This article reviews some of the common events that can occur during hemodialysis administration. Risk mitigation strategies are provided for each of these event types: medication errors, needle disconnections, failure to follow hemodialysis protocols, needle infiltration, falls, equipment/facility failures, and clotting. Prevention protocols for other event types identified in the reports—such as errors involving the laboratory and blood bank and the development of pressure ulcers and skin tears—require patient safety interventions that have been reviewed in the general patient safety literature, including past issues of the Pennsylvania Patient Safety Advisory. Additional clinical considerations for hemodialysis are outlined in the National Kidney Foundation’s guidelines for hemodialysis adequacy and vascular access.6,7 The guidelines have been developed by the foundation’s Kidney Disease Outcomes Quality Initiative.

Medication Errors

Hemodialysis patients typically take between 6 and 10 medications daily.8 Among the medications routinely administered for hemodialysis patients are intravenous (IV) heparin to prevent blood clotting during treatment, erythropoietic stimulating agents to promote the formation of red blood cells, iron replacement for treatment of anemia, vitamin D preparations, medications to lower parathyroid hormone levels, and phosphate binders. Patients are at risk for medication errors because of the many medications they take, their multiple comorbidities, and the frequent need to change their medications.9

Of the 150 hemodialysis events involving medication errors, the greatest percentage involved dose omissions (48%, n = 72). Omissions occurred, for example, when the patient did not receive an intended medication after hemodialysis, did not receive a medication on the patient care unit before being sent to the dialysis unit for treatment, or missed a scheduled medication on the care unit because the patient was in the dialysis unit. The findings are consistent with a survey of 649 ESRD professionals who reported that the most likely type of medication error in their dialysis centers is omitting one or more medications for a patient.8

Although reports of medication omission reported to the Authority do not indicate any harm to the patient, a missed medication can be significant and has the potential to result in harm.8 Consider the following report submitted to the Authority about a missed dose of an antihypotensive medication:

Patient has chronic hypotension. Midodrine ordered 10 mg three times daily on dialysis days and 5 mg three times daily on nondialysis days. Patient had 2 L of fluid removed during dialysis. Dialysis not completed until approximately 6 p.m. Midodrine dose not given at 9 p.m. Patient to be discharged on morning of next day due to late dialysis. On that morning, patient needed a chest x-ray for pain. While the patient was in radiology, the patient became unresponsive, and a code was called. The patient’s blood pressure dropped significantly. The patient was given 2 L of IV fluids during the code and transferred to the intensive care unit.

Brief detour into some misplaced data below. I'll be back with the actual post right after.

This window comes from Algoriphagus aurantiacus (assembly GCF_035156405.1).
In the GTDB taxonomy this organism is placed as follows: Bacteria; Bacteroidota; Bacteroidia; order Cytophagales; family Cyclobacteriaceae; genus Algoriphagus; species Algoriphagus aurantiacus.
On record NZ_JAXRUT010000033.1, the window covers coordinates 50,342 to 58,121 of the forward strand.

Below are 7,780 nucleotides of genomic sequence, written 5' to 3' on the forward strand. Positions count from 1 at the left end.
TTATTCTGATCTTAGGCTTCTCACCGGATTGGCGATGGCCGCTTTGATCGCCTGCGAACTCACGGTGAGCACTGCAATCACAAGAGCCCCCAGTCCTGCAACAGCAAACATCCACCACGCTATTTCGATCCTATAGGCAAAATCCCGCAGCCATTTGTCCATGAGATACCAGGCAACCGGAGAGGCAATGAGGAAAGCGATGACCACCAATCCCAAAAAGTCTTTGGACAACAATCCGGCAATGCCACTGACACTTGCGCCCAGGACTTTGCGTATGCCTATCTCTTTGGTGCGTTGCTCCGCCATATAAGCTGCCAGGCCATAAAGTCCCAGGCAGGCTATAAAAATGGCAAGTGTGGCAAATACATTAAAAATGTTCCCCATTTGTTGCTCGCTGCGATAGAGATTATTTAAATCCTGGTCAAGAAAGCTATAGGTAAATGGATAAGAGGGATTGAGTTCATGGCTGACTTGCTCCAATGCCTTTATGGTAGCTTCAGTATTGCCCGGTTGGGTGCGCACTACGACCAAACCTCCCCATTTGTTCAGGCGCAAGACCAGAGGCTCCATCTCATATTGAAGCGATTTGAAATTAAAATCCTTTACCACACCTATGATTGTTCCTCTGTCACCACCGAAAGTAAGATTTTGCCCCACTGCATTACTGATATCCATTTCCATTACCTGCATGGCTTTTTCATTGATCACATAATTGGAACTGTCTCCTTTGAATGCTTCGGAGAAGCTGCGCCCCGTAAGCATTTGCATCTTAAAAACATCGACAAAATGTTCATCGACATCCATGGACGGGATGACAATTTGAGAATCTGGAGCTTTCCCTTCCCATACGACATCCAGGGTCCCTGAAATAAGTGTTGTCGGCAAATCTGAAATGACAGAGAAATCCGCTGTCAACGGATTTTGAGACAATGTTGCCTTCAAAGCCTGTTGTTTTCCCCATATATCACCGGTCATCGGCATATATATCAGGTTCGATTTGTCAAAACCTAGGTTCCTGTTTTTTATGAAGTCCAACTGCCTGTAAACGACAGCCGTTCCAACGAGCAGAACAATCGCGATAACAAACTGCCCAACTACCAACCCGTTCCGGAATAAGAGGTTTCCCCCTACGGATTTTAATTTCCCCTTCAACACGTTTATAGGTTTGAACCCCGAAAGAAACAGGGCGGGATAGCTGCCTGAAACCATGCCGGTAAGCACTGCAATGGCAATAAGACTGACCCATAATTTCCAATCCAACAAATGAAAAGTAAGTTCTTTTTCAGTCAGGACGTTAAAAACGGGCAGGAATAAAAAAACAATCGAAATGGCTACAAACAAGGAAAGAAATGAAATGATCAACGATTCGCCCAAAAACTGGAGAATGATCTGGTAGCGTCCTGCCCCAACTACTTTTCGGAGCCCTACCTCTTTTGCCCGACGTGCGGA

Heparin was associated with 11.3% (n = 17) of medication events involving hemodialysis. The anticoagulant is listed by the Institute for Safe Medication Practices (ISMP) as a high-alert medication because of its ability to cause significant patient harm when used in error.10 Examples of heparin errors during hemodialysis administration as reported to the Authority include the following:

1,200 units of heparin infused during patient’s dialysis treatment. Patient has a documented allergy to heparin.

The patient is to receive 400 units per hour of heparin infusion during dialysis. The patient care technician programs the machine to administer the heparin infusion. The infusion rate is checked by the RN [registered nurse] as she makes rounds in the first hour of a patient’s treatment. Upon checking the machine, the RN discovered the infusion rate was set to 5,000 units per hour. The patient was given an extra 4,500 units of heparin in the first hour.

Other medication events involving hemodialysis administration reported to the Authority suggest ineffective handoff of patient information from one healthcare provider to another when a hospitalized patient is sent from a patient care unit to a renal unit for hemodialysis and miscommunication of drug orders. The following examples from the hemodialysis events reported to the Authority illustrate an ineffective handoff and miscommunication of an order, respectively:

The patient receives 20,000 units of Procrit® [a brand name for epoetin alfa] after dialysis. The medication is administered in the dialysis unit. The dialysis RN gave the report to the RN stating that the patient was given Epogen® [another brand name for epoetin alfa]. The RN administered a dose of Procrit at 4:45 p.m., not realizing that Procrit and Epogen were the same medication. The patient received an extra dose.

A vancomycin order for a patient indicated the drug was to be given daily after each dialysis. The order was entered as Q24 hours, give after each dialysis. The nurse read the order as a daily dose with the dose on dialysis days to be given after dialysis.